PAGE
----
When five minutes were up, I left the lights dim and invited them back together as a group. I had not planned on a time of sharing, but once again-the Holy Spirit had different plans. In a gentle way I invited anyone who so desired to share their thoughts of this moments. This then opened the floodgates to the most vulnerable and deep moment of sharing. Some shared stories of divorced or incarcerated parents. Others shared of the lesser sadness of GPA-inflicted stress and peer pressure. One boy cried with his entire body for his mom that had abandoned him when he was four. I tear up now just at the memory. To my utter amazement, every student was respectful and comforting as the others shared, and what was meant to be a three-minute activity became a thirty-minute one.

In the weeks that followed, they requested more moments like this.  One time when tensions were rising during a team-building activity, Maria jumped up on a chair, turned off the lights and belted at the top of her lungs, “YOU ALL NEED TO CENTER YOURSELVES!  WE ARE NOT COMMUNICATING WELL!” We did many more mindfulness exercises and in time they all grew in awareness and ownership of their own emotions and reactions-despite the poor choices of those in their lives. More importantly, they learned how to tap into the healing voice of God which  resides within. Arming Bluebonnet Children with spiritual disciplines such as these is a mighty way to advocate for them.

Stay tuned as we explore how intentional worship opportunities is one way to advocate for students of troubled homes.  Be sure to subscribe to the right. 😁

Can't wait that long? Own The Bluebonnet Child eBook now!


Meg

Thursday, February 23, 2017

Advocate for Your Students with a Safety Policy

While there may be varying levels of concern for children’s safety (depending on the parent),  I am convinced that ‘safe’ is nearly synonymous to ‘successful’ in our Children and Family Ministry Programs.  The value of security is a top priority for most parents.  One step in assuring the welfare of all is to create a Safety Policy for your church.

Now, before the operational and tactical side of this compels you to hurriedly exit this tab-hear me out. There is a very helpful tool I can offer you to help make this a reality for your church family. It’s called BeaDisciple.com. This is a digital hub for Christian education with professional wisdom at extremely reasonable prices. You will find a course which uses Joy Thornburg Melton’s text, Safe Sanctuaries, to walk your team through creating your own Safety Policy. The course blessed us with a consultant that held our hand every step of the way. With focus groups, data collection, and then the actual writing (and rewriting and rewriting) of the policy, this intimidating task turned out to be a lot more manageable. The course also guides your team in ensuring your policy meets the unique needs of your church’s programs.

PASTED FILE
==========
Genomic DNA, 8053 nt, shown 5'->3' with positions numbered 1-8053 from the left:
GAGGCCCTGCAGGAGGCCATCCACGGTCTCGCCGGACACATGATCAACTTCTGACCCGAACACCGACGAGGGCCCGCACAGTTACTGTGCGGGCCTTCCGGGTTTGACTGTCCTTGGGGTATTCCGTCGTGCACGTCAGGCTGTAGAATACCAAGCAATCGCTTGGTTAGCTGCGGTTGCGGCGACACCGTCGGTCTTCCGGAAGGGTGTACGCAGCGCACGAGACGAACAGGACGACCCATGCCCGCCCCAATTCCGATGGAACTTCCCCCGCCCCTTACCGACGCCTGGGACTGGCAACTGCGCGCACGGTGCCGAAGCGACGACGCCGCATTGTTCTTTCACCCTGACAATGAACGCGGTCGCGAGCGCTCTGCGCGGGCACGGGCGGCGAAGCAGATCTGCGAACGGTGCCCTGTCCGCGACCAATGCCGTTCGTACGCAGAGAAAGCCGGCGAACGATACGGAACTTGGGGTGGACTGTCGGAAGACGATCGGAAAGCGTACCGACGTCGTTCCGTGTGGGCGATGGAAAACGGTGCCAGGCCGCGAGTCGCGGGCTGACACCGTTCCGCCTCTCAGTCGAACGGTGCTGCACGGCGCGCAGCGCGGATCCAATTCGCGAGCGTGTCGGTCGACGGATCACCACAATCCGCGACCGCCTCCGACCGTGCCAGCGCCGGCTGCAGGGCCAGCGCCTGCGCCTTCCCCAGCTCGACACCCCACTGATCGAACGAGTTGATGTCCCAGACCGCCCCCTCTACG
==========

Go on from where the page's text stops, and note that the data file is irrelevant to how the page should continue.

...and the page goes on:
It has been seven years now since our policy was created, and it has been so refreshing to have this foundation as we strive to protect the safety of our kids, adult volunteers, and the overall integrity of our program. A supplemental tool that has helped us along the way (and that is required by our denominational conference) is www.safegatherings.com. It makes screening and training for abuse prevention BEYOND simple for our KidMin team.  Safe Gatherings certifications are only good for three years. And our Office Administrator keeps our certification records.

Having a solid safety policy in place sends the message, “We love you with the love of the Lord, and we are going to work our tails off to provide you with a safe, nurturing church family, filled with loving and equipped Christ-like mentors to guide you as you grow in your faith.  Despite the poor soil to which you may return, here at [insert your church’s name] you will learn that God’s grace has the final say in how you blossom in life.”

Stay tuned as we explore the power of practicing mindfulness with your students. Be sure to subscribe to the right. 😁

Can't wait that long? Own The Bluebonnet Child eBook now!


Meg

Wednesday, February 8, 2017

The Power of Awareness in Serving Troubled Kids Part II




(Read Part I first 😀 .)
Another external factor that should be considered is a child’s socio-economic class. This paints a different worldview for each person. While we might be more aware of it in lower class families, poor soil can be found in any class. I was once guilty of judging the impoverished families of our community for how they ran their families, and I am so thankful that I had a change of heart.

As soon as the strap hit my shoulder I knew something wasn’t right. Heart racing, I unbuckled my bag only to find that my wallet had been stolen. Stolen? Yes-stolen. I was heart-broken; it was most likely pocketed by a person who came to our office seeking shelter, funds or food.

The church's community meal was the next day, and unlike previous shifts, I was not feeling good about this one. My heart was bitter. Needless to say, the disappearance of my wallet gave me a resentful filter through which I viewed the entire evening. My usual common courtesies of small talk or topping off waters were non-existent.
Despite my sullen mindset, I remained faithful to my volunteer hours. The following week was Christmas, and each family would receive a gift from us. With my prickly attitude and low expectations, I began lining up these twenty-plus bags of groceries.
The fake Holiday-cheer of mine quickly faded with the first person who fought me on the “one-per-household” rule. It also did not help my morale when families sent different children through the line to get an extra bag. But I remained faithful. I showed up and served.